Few US cities need their airports renovated more desperately than New York does. Its three primary airports have terminal facilities that may have been world-class decades ago, but are congested messes today. Fortunately the powers that be got the memo and are using this decade to get JFK, Newark, and LaGuardia back into shape. The LaGuardia work is well underway, with large parts of a shiny new terminal B already open. And recently, a project at JFK hit a major milestone.
A consortium of airlines, funding partners, project management companies, and other partners are breaking ground this month on JFK’s New Terminal One (NTO). It will cover the footprint of the current terminal one (a smattering of mostly international airlines), Delta’s terminal two, and the footprint of the demolished terminal three. For an overview of the overall planned terminal changes at JFK this CrankyFlier story from our friend Brett does a great job.
The press release lists AirFrance/KLM, LOT, and Etihad as anchor airlines for the new terminal. We’d have thought JFK’s major redevelopment could allow alliance partners to colocate. But AF/KLM’s major US partner is Delta over in terminal four, Etihad has a smattering of codeshare partners all over the place, and LOT is in the Star Alliance. So NTO may work like the current terminal one, as a grab-bag of miscellaneous airlines.
As for the terminal design, it will have a large headhouse and two piers with a total of 23 gates. Presumably most gates will be designed for long-haul aircraft. From the renderings it looks fresh, spacious, and *really* into letting you know that you’re in NYC.
The project will break ground this summer, with the first phase planned to open in 2026 and completion slated for 2030. So yes, you’ll have a while to wait before you can walk through the New Terminal One yourself. And there will probably be plenty of construction-related hassles for passengers passing through terminals one and two between now and then. For now, here’s some cool renderings of the final product.
Tailwind Air isn’t an average commuter airline. There are definitely similarities to Seattle’s Kenmore Air, in that both fly seaplanes and do charters through some of the world’s busiest airspace, but Tailwind Air positions itself as a boutique service for the time-pressed Northeastern traveler.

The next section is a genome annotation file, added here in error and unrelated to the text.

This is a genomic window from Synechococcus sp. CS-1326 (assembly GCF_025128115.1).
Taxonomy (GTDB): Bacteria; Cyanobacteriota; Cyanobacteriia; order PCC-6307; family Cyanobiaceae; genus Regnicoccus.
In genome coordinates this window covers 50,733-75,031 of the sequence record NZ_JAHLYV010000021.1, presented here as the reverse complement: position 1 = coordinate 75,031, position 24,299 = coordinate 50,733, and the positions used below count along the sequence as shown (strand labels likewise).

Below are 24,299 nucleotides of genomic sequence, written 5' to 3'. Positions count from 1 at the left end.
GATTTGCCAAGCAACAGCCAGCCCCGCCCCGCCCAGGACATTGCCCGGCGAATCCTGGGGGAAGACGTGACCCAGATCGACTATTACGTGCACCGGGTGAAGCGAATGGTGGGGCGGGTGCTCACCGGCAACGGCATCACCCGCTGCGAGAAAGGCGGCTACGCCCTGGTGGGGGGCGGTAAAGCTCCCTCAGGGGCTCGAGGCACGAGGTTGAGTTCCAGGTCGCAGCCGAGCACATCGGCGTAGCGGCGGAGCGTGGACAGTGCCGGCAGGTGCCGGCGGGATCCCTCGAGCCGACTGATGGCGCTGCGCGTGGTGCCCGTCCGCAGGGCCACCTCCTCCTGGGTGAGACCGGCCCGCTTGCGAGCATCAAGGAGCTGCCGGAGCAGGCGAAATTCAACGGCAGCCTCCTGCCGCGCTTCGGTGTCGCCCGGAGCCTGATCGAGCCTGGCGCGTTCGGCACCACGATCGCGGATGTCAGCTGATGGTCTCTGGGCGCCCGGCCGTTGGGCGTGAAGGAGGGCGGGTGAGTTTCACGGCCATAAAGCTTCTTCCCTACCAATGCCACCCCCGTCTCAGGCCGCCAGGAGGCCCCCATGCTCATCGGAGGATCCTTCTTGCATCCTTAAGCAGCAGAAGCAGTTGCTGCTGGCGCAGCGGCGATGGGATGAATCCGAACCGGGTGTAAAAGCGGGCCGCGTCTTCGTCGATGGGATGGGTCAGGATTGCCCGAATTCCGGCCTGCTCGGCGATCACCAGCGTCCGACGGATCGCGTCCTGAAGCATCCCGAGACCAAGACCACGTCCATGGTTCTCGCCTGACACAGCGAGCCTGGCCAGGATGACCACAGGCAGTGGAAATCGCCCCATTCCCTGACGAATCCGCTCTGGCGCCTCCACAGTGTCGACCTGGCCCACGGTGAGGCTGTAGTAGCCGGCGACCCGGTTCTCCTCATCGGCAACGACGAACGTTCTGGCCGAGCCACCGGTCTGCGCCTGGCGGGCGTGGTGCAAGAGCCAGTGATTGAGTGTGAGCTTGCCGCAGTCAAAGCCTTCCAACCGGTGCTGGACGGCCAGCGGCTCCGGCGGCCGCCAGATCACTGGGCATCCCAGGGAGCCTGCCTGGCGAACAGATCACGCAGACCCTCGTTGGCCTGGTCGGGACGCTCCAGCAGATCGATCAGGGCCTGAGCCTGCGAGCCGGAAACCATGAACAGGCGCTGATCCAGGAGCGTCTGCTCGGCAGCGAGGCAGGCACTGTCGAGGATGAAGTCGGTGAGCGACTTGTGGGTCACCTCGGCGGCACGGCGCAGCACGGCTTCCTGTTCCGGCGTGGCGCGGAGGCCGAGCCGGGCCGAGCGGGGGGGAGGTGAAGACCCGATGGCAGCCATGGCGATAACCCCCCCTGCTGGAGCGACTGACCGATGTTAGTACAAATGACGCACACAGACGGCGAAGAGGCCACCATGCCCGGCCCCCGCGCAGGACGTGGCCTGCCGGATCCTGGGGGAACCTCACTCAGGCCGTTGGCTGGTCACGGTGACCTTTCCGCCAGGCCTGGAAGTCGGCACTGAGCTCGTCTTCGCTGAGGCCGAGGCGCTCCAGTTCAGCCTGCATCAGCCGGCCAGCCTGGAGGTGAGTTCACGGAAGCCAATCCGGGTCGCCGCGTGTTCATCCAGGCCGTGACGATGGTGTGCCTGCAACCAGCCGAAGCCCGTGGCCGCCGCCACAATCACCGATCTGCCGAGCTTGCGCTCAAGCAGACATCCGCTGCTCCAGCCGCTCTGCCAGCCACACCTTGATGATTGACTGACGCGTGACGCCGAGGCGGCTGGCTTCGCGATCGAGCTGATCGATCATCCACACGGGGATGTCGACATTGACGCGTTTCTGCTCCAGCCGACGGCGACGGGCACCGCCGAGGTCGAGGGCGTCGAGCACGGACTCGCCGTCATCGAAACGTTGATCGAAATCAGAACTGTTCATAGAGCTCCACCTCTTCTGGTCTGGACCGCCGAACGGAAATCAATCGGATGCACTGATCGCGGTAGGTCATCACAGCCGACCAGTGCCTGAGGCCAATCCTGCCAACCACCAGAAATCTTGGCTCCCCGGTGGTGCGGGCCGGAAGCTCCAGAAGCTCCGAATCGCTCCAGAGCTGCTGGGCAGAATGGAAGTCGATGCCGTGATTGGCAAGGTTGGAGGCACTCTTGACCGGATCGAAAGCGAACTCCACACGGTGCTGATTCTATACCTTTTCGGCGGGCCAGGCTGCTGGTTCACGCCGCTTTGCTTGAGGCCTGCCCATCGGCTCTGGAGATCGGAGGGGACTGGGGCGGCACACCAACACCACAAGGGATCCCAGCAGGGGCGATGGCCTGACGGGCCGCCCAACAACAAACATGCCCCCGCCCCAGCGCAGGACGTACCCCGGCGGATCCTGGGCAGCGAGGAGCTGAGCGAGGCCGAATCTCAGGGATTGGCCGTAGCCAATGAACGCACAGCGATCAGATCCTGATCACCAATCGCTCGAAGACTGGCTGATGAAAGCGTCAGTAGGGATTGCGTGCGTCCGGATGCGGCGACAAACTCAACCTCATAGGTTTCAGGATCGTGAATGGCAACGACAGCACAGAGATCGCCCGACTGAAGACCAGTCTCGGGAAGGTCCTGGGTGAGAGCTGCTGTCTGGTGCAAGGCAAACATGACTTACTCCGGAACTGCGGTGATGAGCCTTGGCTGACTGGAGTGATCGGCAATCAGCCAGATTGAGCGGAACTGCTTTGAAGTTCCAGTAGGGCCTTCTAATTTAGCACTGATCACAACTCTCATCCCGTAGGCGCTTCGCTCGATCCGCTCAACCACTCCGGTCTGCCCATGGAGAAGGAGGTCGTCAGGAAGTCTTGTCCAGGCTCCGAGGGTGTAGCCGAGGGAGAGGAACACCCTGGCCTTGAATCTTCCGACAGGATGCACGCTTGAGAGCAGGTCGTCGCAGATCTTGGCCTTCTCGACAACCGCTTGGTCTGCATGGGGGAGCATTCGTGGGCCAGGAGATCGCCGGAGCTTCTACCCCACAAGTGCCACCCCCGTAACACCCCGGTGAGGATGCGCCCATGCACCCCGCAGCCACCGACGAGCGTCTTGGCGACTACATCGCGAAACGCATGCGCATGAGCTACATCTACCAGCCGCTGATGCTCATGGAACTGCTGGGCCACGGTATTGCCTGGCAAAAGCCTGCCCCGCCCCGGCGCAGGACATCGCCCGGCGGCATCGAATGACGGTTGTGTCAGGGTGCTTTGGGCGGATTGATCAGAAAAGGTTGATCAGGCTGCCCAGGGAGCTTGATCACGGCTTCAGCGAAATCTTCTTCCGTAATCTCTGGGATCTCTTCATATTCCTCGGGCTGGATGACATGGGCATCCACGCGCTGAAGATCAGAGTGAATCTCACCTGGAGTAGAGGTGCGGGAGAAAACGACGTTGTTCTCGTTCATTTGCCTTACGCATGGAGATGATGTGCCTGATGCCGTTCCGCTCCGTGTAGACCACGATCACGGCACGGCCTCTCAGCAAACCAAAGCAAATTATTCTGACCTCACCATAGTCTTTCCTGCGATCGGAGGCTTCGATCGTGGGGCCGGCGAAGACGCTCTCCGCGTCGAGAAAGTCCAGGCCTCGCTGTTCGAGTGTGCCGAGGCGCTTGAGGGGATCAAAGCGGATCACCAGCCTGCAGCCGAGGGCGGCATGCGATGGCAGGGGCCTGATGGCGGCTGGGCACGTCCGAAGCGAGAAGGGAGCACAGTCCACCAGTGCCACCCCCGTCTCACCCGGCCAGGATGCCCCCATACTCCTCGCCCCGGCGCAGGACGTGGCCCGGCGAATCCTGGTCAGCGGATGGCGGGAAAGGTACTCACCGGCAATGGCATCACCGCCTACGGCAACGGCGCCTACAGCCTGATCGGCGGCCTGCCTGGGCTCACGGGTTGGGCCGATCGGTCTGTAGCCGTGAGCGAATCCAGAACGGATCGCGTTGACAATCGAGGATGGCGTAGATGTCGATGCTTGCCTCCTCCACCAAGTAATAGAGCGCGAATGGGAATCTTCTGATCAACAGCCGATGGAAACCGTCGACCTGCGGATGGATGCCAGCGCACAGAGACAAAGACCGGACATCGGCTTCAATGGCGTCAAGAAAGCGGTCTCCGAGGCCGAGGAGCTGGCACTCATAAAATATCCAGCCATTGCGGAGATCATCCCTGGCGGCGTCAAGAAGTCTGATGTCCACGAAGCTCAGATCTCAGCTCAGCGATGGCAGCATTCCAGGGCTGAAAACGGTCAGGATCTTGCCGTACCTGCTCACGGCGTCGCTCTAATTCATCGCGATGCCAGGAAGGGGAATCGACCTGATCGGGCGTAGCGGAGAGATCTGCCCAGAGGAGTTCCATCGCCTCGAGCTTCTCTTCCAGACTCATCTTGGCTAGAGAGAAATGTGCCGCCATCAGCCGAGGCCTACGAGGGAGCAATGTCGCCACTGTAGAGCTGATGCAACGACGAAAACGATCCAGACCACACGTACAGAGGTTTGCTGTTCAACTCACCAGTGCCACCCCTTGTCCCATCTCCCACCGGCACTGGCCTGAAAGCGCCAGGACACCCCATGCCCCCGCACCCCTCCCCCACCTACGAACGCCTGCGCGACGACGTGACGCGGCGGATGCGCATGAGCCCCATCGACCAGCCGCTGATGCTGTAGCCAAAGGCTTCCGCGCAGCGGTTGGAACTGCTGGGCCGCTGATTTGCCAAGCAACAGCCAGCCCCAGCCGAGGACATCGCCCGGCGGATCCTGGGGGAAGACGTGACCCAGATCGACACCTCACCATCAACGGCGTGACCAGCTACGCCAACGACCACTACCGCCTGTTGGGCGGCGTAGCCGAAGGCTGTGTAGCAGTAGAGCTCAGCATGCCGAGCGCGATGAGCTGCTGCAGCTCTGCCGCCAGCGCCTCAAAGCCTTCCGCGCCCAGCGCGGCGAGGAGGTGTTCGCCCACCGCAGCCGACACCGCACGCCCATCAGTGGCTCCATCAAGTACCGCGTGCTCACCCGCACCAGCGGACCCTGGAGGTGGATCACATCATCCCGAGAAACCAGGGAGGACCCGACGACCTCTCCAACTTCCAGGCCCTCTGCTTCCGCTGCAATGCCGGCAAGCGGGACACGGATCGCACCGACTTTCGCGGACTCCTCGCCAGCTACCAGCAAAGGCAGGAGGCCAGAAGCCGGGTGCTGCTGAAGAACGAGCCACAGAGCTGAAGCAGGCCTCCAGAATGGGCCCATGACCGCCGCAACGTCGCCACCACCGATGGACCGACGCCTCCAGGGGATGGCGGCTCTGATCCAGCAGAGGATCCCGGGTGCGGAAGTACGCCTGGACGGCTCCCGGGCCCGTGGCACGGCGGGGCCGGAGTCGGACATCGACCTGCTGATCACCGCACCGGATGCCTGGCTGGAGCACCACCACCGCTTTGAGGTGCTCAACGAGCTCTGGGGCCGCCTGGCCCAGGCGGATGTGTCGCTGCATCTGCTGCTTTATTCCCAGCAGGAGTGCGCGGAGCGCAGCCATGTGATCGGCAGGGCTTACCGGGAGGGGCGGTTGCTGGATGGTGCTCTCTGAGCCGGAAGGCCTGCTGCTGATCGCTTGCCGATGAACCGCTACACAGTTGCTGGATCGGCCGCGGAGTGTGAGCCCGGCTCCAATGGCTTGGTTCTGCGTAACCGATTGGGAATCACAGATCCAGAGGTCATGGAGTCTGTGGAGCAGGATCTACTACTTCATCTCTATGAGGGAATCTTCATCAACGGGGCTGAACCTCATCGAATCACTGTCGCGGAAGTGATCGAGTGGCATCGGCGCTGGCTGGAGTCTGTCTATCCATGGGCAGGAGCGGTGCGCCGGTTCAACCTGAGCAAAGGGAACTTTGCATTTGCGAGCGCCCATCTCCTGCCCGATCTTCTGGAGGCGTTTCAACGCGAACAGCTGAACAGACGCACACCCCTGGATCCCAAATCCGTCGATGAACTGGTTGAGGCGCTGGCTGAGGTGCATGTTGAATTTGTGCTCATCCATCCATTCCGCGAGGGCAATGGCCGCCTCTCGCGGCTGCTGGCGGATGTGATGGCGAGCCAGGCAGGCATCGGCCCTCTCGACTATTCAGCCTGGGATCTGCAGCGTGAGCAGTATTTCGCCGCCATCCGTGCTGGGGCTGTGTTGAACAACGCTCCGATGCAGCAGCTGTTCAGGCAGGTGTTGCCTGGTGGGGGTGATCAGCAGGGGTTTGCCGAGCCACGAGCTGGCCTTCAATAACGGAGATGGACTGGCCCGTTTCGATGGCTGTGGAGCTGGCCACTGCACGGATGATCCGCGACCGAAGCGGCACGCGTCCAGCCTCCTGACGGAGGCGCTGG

This is their math: it takes at least four hours to cover the 200 road miles between Manhattan and Boston by rail or car, depending on traffic or service delays. By air, it’s consistently less than 90 minutes. And far more comfortable and glamorous.
Our flight was on Friday, March 5, 2022, which marked the airline’s annual resumption of service on the route – the flight doesn’t operate in the winter months.
The flight from Manhattan to Boston took 70 minutes thanks to a helpful tailwind, although we paid for that by having to fight the corresponding headwind on the way back, so that leg took 90 minutes. Considering it’s taken me 90 minutes to drive the length of Manhattan in Friday afternoon traffic, this flight is a wonderful option.
I made up a binder to plan our trip and this was on the cover… it is how I roll!
The movie Planes, Trains, and Automobiles is one of my favorite classics. It never gets old watching how a simple trip falls apart into complete chaos. It might have been a bit odd for me to be excited taking a trip using those exact forms for transportation (in the same order, none-the-less), but I was optimistic that our trip would turn out much better. Brittany (my lovely wife) and I were planning to take a plane from Seattle (SEA) to New York (via EWR); a train from New York (NYP) to Jacksonville, FL (JAX); and then a nice little drive down the Florida coast to Vero Beach, FL.
Brittany had never been to New York City and we wanted to visit my dad in Vero Beach. You probably can tell that I love flying, but I was at a place in my life where the idea of flying back and forth across the country twice in a few 737s was not appealing, so I started to get creative.
The outside of an Amtrak car with Viewliner Roomettes – Photo: Amtrak
I realized that for about the same cost to fly from New York down to Florida, we could purchase a Viewliner Roomette on the Amtrak Silver Service. Of course the travel time would be a bit more’¦ but the experience would be very different. Neither of us had traveled overnight on a train and I was stoked about the idea!
Although the train continued farther south, I wanted to round out the experience by de-training (that a thing?) in JAX and renting a car to drive the rest of the way. The drive is only about three hours to our final destination, but we decided to make it a two-day adventure. We wanted to smell the roses and also stay at a hotel right on the water. We had our quest locked in!
Buckle up’¦ it is time to first start the PLANE portion of our journey!